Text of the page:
One-fifth of all Americans rent storage spaces — what that says about renters’ growing need for space

by Emily Marek

The self-storage industry is growing — according to StorageCafe, close to 53 million square feet of new self-storage space will join the U.S. landscape in 2023. But what does that tell us about the current state of renters’ — and homeowners’ — need for extra space?

Over one-fifth of all Americans currently rent storage units. StorageCafe lists work flexibility, including the increase in work-from-home or coworking arrangements, increases in RV travel and the rise in home-run small businesses as just a handful of the reasons storage spaces have increased in popularity since the pandemic.

Gen X — or, those currently aged 40 to 55 — make up the majority of self-storage renters. In fact, nearly a quarter of all Gen X adults do so. People in this age group are most likely to cite not having enough space at home as the main reason for renting storage space.

In fact, the need for more space is common among all self-storage users: 40% of survey respondents listed this as their primary reason for renting storage space (up from 33% in last year’s survey). The next highest share of self-storage users said moving was their main reason.

Renters are more likely to rent self-storage during a move than homeowners, at 44% compared to 25%. Similarly, the survey found that self-storage rental is much more likely for people living in spaces between 1,000 and 1,499 square feet.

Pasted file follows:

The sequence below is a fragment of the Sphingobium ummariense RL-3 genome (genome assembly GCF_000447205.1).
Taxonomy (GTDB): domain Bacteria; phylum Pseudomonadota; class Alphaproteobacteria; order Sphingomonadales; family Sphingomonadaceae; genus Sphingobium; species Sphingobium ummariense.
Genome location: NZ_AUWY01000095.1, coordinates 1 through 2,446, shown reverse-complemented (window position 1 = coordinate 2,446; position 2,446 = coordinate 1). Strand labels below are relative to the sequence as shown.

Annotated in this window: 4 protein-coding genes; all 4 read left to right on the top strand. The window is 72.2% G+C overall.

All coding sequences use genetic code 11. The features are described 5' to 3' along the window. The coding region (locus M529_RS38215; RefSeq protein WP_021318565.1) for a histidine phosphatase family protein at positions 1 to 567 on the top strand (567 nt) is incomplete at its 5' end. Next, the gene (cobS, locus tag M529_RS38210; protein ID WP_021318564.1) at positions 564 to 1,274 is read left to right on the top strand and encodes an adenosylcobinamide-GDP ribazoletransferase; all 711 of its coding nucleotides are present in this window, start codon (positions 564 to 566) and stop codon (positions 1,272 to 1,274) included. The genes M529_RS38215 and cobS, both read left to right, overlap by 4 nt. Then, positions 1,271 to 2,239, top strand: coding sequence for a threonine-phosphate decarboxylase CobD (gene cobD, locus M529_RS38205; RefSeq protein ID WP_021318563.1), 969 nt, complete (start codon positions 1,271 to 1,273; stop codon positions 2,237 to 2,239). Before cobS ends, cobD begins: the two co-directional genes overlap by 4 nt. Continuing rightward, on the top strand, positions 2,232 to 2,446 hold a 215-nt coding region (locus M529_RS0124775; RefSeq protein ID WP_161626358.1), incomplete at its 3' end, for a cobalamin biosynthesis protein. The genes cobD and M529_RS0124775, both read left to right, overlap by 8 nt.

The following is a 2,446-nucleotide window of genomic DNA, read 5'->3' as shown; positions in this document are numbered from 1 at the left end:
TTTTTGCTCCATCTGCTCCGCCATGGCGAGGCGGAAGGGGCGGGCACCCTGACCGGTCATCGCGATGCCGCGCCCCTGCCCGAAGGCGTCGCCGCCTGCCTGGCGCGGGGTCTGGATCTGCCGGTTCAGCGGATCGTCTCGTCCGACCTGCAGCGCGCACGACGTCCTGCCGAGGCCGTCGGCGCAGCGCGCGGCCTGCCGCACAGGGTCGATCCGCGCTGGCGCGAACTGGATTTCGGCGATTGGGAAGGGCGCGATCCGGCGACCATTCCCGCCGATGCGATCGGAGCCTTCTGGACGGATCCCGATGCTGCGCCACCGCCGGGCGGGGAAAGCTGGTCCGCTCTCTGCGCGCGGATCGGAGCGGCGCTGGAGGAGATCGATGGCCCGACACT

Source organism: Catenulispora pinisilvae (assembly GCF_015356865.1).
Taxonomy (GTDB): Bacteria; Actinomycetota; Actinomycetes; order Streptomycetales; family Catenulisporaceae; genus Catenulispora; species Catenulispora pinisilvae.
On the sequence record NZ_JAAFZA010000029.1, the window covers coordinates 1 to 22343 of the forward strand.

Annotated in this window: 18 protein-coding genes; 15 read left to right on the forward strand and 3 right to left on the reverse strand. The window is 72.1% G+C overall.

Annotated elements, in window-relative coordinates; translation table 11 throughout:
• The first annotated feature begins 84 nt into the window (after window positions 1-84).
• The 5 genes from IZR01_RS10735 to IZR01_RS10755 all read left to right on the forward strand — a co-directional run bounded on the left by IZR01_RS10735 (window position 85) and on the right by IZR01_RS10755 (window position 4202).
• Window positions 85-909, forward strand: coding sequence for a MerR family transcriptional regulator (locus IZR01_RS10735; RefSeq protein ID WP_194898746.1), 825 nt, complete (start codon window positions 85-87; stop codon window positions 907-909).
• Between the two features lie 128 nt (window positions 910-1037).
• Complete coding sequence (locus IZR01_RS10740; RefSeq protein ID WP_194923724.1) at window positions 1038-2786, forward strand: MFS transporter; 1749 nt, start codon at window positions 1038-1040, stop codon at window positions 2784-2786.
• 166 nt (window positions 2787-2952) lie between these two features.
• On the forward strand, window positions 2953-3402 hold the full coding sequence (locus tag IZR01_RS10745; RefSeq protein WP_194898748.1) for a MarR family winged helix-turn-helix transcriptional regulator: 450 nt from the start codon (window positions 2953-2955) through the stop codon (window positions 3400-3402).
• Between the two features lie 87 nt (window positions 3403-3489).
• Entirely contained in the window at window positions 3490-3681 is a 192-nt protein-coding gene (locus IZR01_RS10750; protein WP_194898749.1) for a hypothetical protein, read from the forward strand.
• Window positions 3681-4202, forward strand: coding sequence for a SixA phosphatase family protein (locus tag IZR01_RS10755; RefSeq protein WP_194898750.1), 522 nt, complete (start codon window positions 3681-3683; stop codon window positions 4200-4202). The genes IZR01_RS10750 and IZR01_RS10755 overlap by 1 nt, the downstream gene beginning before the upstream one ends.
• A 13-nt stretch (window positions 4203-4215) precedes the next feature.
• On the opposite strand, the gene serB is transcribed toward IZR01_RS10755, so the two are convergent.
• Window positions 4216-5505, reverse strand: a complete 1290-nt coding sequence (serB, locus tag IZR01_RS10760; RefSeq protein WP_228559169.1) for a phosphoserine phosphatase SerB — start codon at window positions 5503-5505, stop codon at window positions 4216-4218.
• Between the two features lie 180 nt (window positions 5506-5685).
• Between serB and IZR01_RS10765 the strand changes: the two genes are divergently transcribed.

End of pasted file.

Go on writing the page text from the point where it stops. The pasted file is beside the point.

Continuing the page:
Self-storage usage also increases with household size: Approximately 18% of storage space users live in households with one to three people. For four-person households, self-storage usage increases to 21%, and for households with five or more people, it jumps to 27%.

“The storage market enjoys considerable momentum,” said Doug Ressler, business intelligence manager for Yardi Matrix. “The new trend in multifamily development that sees apartment sizes shrinking nationally, plus the shifting patterns in migration, result in changing priorities about living arrangements, especially in places seeing a high inbound-population flow.”

Self-storage is on the biggest rise in the Southwest: while interest in storage space (measured by internet searches) has nearly doubled across the country from 2019 to present, the biggest increases have been in Dallas (+273%), Houston (+218%) and Phoenix (+236%).

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